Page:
A community rocked by tragedy too many times in recent years came together Tuesday night to break the silence. They were talking suicide and suicide prevention at Camanche High School.
It was all about saving lives.
The big message was clear: Help is out there.
And this event was all about bringing the community together to make sure people get the help they need.
Organizers say it is just as important here as anywhere to have this opportunity. Camanche, population around 4,000, has seen 11 people die by suicide in the last ten years alone. Many of them were teenagers.
A few dozen people turned up for the presentation at Camanche High School Tuesday to learn about the mental health resources available in the area.
They also heard from people who have lost loved ones to suicide, including the co-founders of the Quad Cities chapter of the Yellow Ribbon Suicide Prevention Program.
Yellow Ribbon is a national organization that promotes education and discussion about suicide and suicide prevention.
That goal is loftier than you may think.
There is a stigma surrounding suicide, depression, and other mental health issues. That often prevents people from seeking help they need.
Silence is not a solution.
"That's something you just don't talk about here. And with us getting word out, we are seeing that more and more that kids are starting to talk, they're starting to be open, they come to us, they can call," said Esther Vogel, a founding member of the local Suicide Prevention Program, whose son, Jimmy, died by suicide in 2001.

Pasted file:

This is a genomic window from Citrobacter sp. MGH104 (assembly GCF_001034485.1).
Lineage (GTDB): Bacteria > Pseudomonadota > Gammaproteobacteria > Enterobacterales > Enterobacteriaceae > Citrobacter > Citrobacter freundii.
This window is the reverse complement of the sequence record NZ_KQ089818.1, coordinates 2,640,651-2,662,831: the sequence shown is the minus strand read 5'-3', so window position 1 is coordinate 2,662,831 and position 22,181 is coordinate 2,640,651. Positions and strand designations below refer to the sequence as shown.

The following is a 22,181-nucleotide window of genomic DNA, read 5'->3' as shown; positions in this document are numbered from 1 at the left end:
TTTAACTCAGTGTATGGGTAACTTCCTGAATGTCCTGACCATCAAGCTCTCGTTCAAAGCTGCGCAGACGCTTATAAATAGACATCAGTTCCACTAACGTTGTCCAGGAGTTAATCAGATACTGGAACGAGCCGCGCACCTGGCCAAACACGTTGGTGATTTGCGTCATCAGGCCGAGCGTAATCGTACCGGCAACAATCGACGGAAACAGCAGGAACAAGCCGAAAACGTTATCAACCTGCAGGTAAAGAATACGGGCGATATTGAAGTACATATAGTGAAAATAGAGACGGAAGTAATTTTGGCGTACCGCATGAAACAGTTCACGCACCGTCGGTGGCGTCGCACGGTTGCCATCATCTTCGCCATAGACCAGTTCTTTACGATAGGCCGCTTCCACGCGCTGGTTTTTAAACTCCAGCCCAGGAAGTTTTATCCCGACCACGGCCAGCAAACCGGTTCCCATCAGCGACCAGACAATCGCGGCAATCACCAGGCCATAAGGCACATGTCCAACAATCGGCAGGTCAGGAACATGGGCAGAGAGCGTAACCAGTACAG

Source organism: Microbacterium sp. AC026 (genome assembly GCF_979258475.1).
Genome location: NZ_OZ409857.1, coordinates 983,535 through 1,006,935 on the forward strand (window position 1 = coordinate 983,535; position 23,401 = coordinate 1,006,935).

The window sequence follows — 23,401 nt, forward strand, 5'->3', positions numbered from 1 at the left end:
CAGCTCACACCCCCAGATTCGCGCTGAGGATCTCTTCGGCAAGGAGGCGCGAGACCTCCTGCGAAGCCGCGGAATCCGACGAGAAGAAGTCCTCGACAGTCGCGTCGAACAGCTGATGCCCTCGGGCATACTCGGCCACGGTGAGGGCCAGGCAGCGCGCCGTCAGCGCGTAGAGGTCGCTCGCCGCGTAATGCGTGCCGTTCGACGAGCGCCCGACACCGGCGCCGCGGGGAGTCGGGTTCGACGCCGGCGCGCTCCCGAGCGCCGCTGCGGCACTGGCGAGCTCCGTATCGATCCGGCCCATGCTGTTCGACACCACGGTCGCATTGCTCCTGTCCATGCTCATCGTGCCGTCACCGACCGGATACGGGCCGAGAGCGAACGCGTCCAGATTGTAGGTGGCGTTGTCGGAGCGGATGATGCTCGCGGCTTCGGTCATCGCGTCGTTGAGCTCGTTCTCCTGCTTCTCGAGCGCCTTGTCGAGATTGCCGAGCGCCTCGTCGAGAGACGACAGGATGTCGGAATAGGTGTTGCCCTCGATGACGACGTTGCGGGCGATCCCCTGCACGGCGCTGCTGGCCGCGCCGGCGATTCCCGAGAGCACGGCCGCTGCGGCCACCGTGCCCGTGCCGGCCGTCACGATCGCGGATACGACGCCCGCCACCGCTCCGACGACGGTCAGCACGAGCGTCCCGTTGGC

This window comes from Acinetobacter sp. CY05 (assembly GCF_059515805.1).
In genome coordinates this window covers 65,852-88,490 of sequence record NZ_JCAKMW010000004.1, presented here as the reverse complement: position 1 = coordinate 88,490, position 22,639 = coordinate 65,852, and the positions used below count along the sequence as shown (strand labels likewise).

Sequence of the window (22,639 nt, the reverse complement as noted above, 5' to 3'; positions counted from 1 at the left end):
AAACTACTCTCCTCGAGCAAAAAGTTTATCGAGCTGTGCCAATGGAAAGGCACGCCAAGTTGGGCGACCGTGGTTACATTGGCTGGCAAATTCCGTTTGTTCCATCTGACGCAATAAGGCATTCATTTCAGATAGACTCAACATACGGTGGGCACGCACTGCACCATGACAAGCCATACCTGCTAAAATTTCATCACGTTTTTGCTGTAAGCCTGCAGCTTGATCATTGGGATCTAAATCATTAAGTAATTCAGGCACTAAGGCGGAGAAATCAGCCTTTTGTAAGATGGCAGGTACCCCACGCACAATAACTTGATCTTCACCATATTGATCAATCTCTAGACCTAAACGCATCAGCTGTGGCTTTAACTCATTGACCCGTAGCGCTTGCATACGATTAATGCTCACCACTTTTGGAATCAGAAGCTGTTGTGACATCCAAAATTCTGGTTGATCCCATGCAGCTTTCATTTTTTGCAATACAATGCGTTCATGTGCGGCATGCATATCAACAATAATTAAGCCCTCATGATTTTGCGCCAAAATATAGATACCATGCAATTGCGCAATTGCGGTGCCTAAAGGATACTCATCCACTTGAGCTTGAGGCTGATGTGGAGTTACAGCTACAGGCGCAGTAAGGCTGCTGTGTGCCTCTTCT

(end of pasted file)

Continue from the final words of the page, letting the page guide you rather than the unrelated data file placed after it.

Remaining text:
"When it is brought to the center and talked about like other health topics we talked about all the time, it normalizes the conversation and that is really the key," added Brad Knudson, co-founder of the Quad Cities Chapter of the Yellow Ribbon Suicide Prevention Program, who has been giving presentations on suicide and suicide prevention since his son died by suicide in 1999.
Suicide prevention programs have been presented in the Camanche schools in recent months.
And, more suicide prevention awareness events, including a memory walk, are already in the works already for the entire community.
If you or someone you know is in crisis, please call the National Suicide Prevention Lifeline. Dial 1-800-273-TALK (8255).